Municipalities, landowners, developers, and others engaged in construction activities in California have faced increasing regulatory scrutiny over alleged stormwater discharge violations in recent years, including a record high $6.6 million in civil penalties assessed for unauthorized sediment discharges from a construction site in Orange County in June 2022 (currently on appeal). (See our prior alert here). In light of heightened regulatory attention and the potential for increasingly aggressive citizen suits, it is important for all parties involved in construction activity in California to prepare for the approaching 2023-2024 wet season and take note of changes to the Construction General Permit (CGP) effective on September 1, 2023. The latest CGP includes a number of significant changes and new requirements that increase compliance burdens and risks. Participants in the CGP program must take necessary steps to ensure compliance with these new requirements or face potentially significant environmental and monetary consequences.

Adoption of 2022 CGP

Pursuant to the federal Clean Water Act, the California State Water Resources Control Board (Water Board) in 2009 adopted the statewide CGP, a National Pollutant Discharge Elimination System “general” permit regulating the release of sediment and other potential pollutants into waterways from construction sites. The CGP applies to clearing, excavating, grading, and other construction-related activities disturbing over one acre of land or smaller projects that are part of a larger development disturbing more than one acre of land. Among other requirements, the CGP mandates the development of a Storm Water Pollution Prevention Plan (SWPPP), a site-specific plan for achieving and maintaining permit compliance.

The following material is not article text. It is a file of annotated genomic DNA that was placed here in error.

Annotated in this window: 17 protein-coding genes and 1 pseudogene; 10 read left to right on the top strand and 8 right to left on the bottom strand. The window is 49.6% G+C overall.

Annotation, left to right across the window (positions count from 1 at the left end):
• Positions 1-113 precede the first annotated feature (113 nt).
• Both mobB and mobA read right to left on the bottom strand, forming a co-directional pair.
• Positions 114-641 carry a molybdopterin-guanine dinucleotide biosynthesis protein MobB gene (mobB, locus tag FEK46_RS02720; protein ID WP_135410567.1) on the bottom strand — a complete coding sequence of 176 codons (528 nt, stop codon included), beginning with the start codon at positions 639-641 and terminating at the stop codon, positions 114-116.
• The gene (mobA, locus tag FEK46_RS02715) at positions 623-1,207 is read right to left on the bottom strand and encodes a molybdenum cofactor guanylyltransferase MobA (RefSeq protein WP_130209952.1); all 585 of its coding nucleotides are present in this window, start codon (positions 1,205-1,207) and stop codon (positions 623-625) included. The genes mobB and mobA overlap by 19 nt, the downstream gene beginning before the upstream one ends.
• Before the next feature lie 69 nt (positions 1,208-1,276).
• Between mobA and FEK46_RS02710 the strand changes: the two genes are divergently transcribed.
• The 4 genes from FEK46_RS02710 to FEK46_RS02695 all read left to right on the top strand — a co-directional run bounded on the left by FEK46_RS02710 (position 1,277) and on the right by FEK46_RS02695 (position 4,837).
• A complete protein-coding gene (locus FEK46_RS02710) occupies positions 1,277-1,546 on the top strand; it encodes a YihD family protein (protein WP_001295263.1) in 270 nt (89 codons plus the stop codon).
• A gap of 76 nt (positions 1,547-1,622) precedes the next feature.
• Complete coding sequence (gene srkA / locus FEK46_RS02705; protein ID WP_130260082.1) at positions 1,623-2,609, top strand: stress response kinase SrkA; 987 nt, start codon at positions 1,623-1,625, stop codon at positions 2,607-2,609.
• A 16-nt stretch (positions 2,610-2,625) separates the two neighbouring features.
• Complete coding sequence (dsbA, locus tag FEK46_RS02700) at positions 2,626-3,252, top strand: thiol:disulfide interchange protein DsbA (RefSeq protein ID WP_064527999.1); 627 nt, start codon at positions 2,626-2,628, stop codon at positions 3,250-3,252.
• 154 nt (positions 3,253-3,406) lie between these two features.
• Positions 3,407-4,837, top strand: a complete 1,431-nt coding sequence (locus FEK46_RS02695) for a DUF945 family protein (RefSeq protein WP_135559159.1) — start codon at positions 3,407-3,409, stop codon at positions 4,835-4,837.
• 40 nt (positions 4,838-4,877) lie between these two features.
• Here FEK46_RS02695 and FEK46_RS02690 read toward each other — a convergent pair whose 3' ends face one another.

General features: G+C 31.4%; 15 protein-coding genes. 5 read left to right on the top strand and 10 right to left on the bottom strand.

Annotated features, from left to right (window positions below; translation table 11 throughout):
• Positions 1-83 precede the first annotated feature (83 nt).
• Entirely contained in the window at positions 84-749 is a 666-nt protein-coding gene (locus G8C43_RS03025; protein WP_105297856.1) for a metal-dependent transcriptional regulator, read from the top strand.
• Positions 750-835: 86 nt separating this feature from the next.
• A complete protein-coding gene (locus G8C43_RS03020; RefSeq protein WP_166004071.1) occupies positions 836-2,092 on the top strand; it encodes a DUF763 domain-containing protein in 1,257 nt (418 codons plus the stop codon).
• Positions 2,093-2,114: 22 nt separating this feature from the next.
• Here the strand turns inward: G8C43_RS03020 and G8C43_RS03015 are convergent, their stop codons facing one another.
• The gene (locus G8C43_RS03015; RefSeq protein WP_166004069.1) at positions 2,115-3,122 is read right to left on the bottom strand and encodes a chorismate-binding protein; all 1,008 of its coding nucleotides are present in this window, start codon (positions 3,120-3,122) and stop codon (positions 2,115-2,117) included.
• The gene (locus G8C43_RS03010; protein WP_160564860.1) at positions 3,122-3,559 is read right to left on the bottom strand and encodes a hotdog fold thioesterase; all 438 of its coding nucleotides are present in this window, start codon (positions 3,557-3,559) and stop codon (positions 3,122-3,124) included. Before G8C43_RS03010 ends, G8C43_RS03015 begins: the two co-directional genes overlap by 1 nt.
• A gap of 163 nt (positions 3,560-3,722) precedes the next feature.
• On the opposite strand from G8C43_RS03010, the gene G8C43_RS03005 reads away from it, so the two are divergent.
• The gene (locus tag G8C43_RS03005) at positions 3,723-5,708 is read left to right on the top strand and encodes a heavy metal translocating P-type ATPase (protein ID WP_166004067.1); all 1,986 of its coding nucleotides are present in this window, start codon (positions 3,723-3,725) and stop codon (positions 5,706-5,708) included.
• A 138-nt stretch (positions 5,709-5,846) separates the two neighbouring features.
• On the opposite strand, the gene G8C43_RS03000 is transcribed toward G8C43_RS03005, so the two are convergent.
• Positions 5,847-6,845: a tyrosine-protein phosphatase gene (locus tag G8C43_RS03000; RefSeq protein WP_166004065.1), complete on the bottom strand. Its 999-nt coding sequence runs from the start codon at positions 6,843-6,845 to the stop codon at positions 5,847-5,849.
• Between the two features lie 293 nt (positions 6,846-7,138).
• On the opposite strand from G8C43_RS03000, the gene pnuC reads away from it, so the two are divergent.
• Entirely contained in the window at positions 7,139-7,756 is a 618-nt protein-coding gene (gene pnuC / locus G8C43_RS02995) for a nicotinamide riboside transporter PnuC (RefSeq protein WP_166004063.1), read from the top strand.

The 2009 CGP expired in 2014, but it was administratively extended to give the Water Board additional time to develop and adopt a new permit. Following input from environmental groups, representatives of the building and construction industry, and other stakeholders, the Water Board adopted the new CGP on September 8, 2022. The new CGP goes into effect on September 1, 2023, and will apply in full to any project that secures coverage under the CGP on or after that date. However, existing projects that secured permit coverage prior to this date will be grandfathered in for two years and not be subject to the new CGP requirements until September 1, 2025, with limited exceptions.

Key Changes in 2022 CGP

The new CGP includes the following significant changes:

Total Maximum Daily Loads (TMDL) Implementation

TMDLs are regulatory tools that identify the maximum amount of a pollutant a watershed can receive while still attaining water quality standards. The 2022 CGP incorporates TMDL requirements for construction stormwater discharges through the imposition of Numeric Effluent Limitations (NELs) for specified projects that discharge to a TMDL-designated water body. Applicable NELs and corresponding additional BMPs vary by Region, receiving water body, and pollutant, and are set forth in Attachment H.